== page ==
PWC: taking their time is to be welcomed

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I was intrigued by an article in the FT which suggested that:

PwC UK will delay publishing its annual results until next year as it assesses the impact of the pandemic on pay and bonuses for its staff and partners.

The UK’s largest accounting firm said it will not release its accounts for the 12 months to June 30 until January.

The accounts would usually be issued in September, and partners would then be paid their bonuses. A four month delay has now been built into that process.

It would be easy to criticise PWC for certain aspects of this move. After all, if they cannot get their own accounts right in three months now how can they (for example) sign off the accounts of a client in a shorter period, as (no doubt) they will? But, I want to look at this issue from a different perspective.

There is always a trade off in accounting between timeliness and reliability of data. Since a great deal of accounting is about judgement, most especially with regard to risk, and the passage of time usually increases the amount of evidence available to appraise any risk in this field, then delay almost invariably increases the reliability of accounting data.

The pressure within accounting has, however, in general been to reduce the time it has taken to report financial results, and so to permit auditors the chance to form their opinions. The result has been increased accounting risk.

I have never been convinced this haste to be a good thing. I remember seeing in New Year 1980 auditing the UK subsidiary of a US corporation and wondering what all the haste was for. Nothing has changed that opinion since: we were being asked to form an inappropriately hasty opinion then and I think that in most cases that will remain the case now. That’s not least because, as a matter of fact, early release of audit opinions means that the data included in the financial reporting of many companies reflects the results of subsidiaries that the group auditors have got nowhere near to looking at when the results are published. They are simply assumed to be immaterial as to risk before publication takes place, and so are ignored for audit purposes.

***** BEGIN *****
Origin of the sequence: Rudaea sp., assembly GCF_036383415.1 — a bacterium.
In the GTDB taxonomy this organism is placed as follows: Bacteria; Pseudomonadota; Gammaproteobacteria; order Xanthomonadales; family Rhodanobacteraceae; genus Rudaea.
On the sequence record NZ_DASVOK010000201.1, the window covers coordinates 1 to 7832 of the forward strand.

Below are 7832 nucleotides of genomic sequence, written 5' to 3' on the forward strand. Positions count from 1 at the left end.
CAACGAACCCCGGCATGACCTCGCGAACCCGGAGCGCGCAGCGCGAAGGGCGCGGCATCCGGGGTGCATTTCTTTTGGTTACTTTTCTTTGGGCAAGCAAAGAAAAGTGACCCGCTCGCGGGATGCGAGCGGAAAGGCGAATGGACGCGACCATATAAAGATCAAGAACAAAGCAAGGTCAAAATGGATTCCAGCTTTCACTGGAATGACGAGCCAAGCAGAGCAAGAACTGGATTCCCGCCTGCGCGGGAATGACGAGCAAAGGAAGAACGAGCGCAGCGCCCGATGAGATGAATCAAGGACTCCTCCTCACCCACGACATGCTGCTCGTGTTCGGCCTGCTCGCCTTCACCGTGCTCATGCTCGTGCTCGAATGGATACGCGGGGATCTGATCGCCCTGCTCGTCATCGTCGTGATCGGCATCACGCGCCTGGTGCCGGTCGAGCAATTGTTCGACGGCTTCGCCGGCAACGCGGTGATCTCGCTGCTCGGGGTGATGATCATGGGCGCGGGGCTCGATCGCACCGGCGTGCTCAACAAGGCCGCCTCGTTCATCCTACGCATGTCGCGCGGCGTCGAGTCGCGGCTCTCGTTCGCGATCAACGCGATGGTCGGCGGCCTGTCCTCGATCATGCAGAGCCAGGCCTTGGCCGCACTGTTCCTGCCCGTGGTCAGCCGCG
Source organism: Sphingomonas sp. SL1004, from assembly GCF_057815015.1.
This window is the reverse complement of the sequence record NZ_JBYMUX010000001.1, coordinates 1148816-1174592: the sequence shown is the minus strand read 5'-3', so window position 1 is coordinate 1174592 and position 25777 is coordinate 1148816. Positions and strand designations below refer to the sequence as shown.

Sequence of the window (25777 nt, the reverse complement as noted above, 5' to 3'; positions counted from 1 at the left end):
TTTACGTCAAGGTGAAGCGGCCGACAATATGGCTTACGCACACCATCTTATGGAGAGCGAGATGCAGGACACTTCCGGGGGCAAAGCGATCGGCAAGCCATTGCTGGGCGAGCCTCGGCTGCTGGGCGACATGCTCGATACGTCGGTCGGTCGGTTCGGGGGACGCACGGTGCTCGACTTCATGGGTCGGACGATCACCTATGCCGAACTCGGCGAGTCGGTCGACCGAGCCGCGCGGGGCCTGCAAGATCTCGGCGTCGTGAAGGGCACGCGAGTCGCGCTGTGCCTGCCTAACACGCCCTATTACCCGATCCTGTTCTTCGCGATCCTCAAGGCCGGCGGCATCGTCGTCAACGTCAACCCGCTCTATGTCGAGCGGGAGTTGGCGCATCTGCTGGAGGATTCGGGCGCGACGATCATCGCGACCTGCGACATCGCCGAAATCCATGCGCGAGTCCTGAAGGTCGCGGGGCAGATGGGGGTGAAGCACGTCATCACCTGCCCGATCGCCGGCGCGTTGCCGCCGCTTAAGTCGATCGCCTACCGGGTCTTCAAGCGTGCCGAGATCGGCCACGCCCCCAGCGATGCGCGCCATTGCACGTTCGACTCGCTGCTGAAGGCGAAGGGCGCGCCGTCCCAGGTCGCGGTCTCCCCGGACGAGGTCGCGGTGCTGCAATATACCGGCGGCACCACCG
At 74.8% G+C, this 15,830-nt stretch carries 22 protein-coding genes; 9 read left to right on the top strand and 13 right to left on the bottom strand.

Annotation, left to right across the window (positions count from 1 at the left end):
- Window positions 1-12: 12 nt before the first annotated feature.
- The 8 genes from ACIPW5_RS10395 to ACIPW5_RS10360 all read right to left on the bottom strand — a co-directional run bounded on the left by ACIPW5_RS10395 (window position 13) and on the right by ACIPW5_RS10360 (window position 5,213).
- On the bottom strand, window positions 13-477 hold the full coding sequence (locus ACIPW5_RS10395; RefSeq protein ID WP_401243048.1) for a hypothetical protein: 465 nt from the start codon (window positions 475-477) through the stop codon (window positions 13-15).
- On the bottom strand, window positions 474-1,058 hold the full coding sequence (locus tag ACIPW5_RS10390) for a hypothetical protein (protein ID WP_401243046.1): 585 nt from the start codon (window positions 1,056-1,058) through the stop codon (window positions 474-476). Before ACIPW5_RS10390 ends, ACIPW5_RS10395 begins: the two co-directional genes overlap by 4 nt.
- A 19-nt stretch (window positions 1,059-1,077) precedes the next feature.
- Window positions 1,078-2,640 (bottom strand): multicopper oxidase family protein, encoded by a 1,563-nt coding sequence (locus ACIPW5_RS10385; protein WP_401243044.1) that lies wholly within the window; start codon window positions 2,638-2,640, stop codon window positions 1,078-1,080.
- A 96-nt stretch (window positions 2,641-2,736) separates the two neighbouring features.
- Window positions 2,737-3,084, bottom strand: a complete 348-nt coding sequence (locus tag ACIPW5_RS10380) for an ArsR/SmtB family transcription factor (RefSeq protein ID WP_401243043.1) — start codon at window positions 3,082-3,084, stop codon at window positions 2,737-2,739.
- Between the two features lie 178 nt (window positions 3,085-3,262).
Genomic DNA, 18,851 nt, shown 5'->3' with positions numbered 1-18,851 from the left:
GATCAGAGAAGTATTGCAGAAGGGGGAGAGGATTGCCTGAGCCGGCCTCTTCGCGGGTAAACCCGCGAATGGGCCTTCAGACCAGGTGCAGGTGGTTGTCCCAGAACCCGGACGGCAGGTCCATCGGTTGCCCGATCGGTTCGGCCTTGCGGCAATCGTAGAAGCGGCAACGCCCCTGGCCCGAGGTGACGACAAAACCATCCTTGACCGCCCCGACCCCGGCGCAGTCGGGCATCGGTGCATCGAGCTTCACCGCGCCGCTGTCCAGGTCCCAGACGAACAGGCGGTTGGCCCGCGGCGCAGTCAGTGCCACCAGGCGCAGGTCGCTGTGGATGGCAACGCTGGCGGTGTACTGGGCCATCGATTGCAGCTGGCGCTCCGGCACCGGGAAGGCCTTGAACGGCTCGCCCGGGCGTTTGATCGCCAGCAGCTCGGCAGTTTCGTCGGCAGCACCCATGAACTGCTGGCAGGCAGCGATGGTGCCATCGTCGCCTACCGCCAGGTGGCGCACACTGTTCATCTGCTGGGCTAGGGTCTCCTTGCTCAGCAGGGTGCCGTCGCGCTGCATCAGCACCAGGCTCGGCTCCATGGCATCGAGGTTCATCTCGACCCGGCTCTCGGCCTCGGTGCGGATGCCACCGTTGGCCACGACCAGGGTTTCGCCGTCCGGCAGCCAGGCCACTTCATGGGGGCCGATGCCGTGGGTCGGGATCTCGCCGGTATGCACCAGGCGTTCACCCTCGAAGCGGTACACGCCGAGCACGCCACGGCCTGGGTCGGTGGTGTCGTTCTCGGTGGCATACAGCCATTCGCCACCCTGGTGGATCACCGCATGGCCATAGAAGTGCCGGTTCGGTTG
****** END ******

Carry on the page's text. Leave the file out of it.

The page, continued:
This process of ignoring the detail in many subsidiaries accounts is, incidentally, the reason why it is claimed that country-by-country reporting is not possible in audited accounts: it is said that there is no time to look at the relevant data and so it cannot be explicitly included in the accounts, and I suspect that at present that is true, which does not mean that the exclusion hides an uncomfortable truth that most users of accounts are unaware of.

But suppose it was presumed that meeting the needs of financial markets was not thought to be the primary purpose of audited financial statements? Suppose that other stakeholder interests were also of importance? People like employees, for example? Or trading partners, whose need for local credit related data is high right now? Or even civil society? What then? Delay might well be entirely acceptable in that case. After all, almost all the data financial markets need is reflected in unaudited financial data issued to markets on a regular basis in any event.

In fact, what PWC is doing is to say that these other stakeholders do matter. They are not delaying their accounts because they could not estimate their provisions right now. Very obviously, they could. What they are instead saying is that in many ways these estimates of bonus and profit payouts are more important than the profit figure itself, because they will impact real lives. In other words, although they are not saying it, and the press report does not state the fact, what PWC is doing is to say that stakeholders matter, and it is taking time to get stakeholder reporting right. That, it is saying, is  enough to justify a delay.

I welcome this delay then. It is a small step in the right direction in accounting, to a world where stakeholders matter. It may be inadvertent, and it might even be self-interested, but PWC may  just have sent out a message on future priorities in accounting.